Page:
I have always loved to travel and been fortunate enough in my life to visit a myriad of fabulous destinations from Nairobi to Nevada to New Orleans. However, the getting to and from the destination part of traveling has sometimes been so stressful I’ve occasionally been tempted to call off the trip.

According to a 2012 survey of 110 participants conducted by the journal Travel Analysis, many people find the most stressful parts of travel to be the planning stages.1,2 

Is Stress-Free Travel Possible?

I am a terrible packer—second, third, and fourth guessing myself over which items to take and which to leave. Compounding this is the fear I will forget to include essentials, or that if I have to check a bag it will be lost in transit.

I dread delays – the dread ratcheting up when a tight travel connection is involved. Then there is the inevitable pressure over getting my work completed before I leave, in addition to experiencing a preemptive homesickness for my sweet dog, Shea (who is well taken care of and barely notices my absence).

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On holidays, the pre-travel dread increases, knowing the gridlocked highways, super-crowded planes, stations, and hotels lie ahead. In 2007, Dr. David Lewis, an English neuropsychologist, likened passing through Heathrow Airport as equivalent to facing riots!3  Last year my patient *Ann cancelled her Christmas trip to visit family because she feared feeling overwhelmed and claustrophobic by the crowds.

Fortunately, there are much better ways to deal with pre-travel stress than staying home from Thanksgiving eve until New Year’s Day.

Nurture Yourself Before You Go

Resist the urge to neglect the basics and not practice good self-care in order to have more time for trip planning and the chore of packing! Make the extra effort to get enough sleep, eat healthy, get to the gym. Don’t think, “I’ll be able to relax once I’m away from work/on vacation/with my loved ones,” and stress yourself to the bone beforehand. That stress will take a toll.

You Can Avoid Insomnia

Dreading everything that can go wrong on the way to your destination can lead to sleepless nights.  When you start to ruminate, pop on a meditation! Check out these 25 meditation resources, ranging from phone apps to YouTube videos.

When I begin obsessing, I remind myself of the hundreds of trips I’ve taken over the years and how even when there have been mishaps, things always worked out in the end, and I’ve had amazing experiences along the way.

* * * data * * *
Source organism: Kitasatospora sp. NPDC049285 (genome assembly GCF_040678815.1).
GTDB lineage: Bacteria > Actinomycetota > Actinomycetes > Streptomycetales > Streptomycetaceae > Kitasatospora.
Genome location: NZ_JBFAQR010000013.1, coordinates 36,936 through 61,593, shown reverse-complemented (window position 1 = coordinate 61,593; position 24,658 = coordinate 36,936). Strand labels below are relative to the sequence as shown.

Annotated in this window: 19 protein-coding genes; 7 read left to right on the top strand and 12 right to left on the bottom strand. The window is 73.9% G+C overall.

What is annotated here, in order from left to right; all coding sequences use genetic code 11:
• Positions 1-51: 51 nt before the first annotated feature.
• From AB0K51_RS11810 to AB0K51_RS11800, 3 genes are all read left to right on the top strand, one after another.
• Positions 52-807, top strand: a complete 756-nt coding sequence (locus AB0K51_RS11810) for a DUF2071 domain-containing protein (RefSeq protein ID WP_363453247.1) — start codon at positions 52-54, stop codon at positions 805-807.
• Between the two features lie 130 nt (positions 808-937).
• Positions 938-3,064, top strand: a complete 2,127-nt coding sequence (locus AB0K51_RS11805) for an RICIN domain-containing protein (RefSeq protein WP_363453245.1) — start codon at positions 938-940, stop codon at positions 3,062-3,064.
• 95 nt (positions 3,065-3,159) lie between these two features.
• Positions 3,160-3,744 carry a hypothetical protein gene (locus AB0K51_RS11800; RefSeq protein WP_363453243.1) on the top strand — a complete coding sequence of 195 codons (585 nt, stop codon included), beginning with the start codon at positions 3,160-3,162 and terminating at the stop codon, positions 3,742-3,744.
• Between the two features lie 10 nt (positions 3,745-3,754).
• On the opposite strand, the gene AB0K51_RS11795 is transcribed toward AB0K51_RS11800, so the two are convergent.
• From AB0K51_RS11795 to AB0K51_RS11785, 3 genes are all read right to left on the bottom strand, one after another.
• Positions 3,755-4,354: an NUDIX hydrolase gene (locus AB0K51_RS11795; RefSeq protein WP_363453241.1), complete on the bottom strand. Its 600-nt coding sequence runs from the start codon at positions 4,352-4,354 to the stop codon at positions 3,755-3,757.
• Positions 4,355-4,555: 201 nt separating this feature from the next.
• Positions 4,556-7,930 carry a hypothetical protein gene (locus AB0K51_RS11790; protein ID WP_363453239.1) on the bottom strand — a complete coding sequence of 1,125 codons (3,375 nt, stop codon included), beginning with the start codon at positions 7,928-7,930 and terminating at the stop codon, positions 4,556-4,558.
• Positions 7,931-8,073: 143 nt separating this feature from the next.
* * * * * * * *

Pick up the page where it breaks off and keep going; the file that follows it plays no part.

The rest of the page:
Combat Travel-Related Phobias

Do you have a fear of flying?

  • A flight attendant offered this suggestion: “Compare flying to being on a boat. The latter has waves that cause the ship to rock. Airplanes behave the same: invisible waves of air.”
  • Bring objects with you that bring comfort—photos of your loved ones, a favorite blanket, or a scarf sprayed with your favorite perfume.
  • Alert the flight attendants you might need extra attention.
  • Download some apps! There are tons of apps designed to help you feel calm, in general and while traveling. Check out meditation apps here. And travel apps here.

Terrified of missing your flight?

Here are time saving tactics:

  • Print out your boarding passes beforehand.
  • Use carry-on. Consider shipping large pieces of luggage ahead.
  • Stay at airport hotel or plan on getting to airport hours 2 to 3 hours early.
  • Take an early flight. The first flights of the day are least likely to be stuck on the runway.
  • Enroll in TSA PreCheck or Global Entry and zoom to the head of the security lines.
  • Pre-book airport transfers. The more you plan ahead, the less nervous you will be.

Dread crowds?

  • At its most severe, this is also known as enochlophobia. It is helpful to breathe calmly and deeply—taking slow, regular breaths through your nose, waiting a few seconds, than exhaling through your mouth.
  • Stay focused on your goal—”Okay, I have to look for Gate 10,” – and just look straight ahead rather than the hoards rushing to their gates.
  • Avoid crowds and long lines whenever possible: For example, book a car beforehand so you needn’t get stressed at the rental counter upon arrival but can head directly to your assigned vehicle.

Social anxiety?

I tell myself that meeting people I will likely never see again allows me to try on a different persona—the socially-bold Sherry.  Plus, travel offers easy topics of conversation—asking for directions, sharing amazement at a superlative view or monument, and inquiring where the person is from…

All in the Planning

Don’t be a last minute Don or Dora:

  • Make a master packing list on your computer or phone that you can keep referring to and adjust as needed. Here is the ultimate international packing list.
  • Among the items you always need: toiletries, first aid kit, emergency contact numbers, anti-bacterial wipes, travel sized toothpaste, zip lock bags, plastic rain poncho, umbrella…
  • If traveling with children, prepare sufficient toys, snacks, downloadable games, child seat cover, etc.
  • Make a list of every conceivable tasks and purchase for the trip well in advance.  For example, I discovered only days before a trip for which I needed a visa that my passport required six months to expiration to be usable. Mine had one month left, so I used this resource to expedite the renewal.

Travel Sickness Aids

Don’t let motion sickness curb your adventurous spirit: Psi Bands  are FDA-cleared and patented medical devices of nausea relief due to motion sickness.

Products that Promote Comfort and Ease Stress

*Please note I have not personally tried all these items but have heard good reports.

Wishing you an anxiety-free journey.

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Last Updated: Nov 19, 2018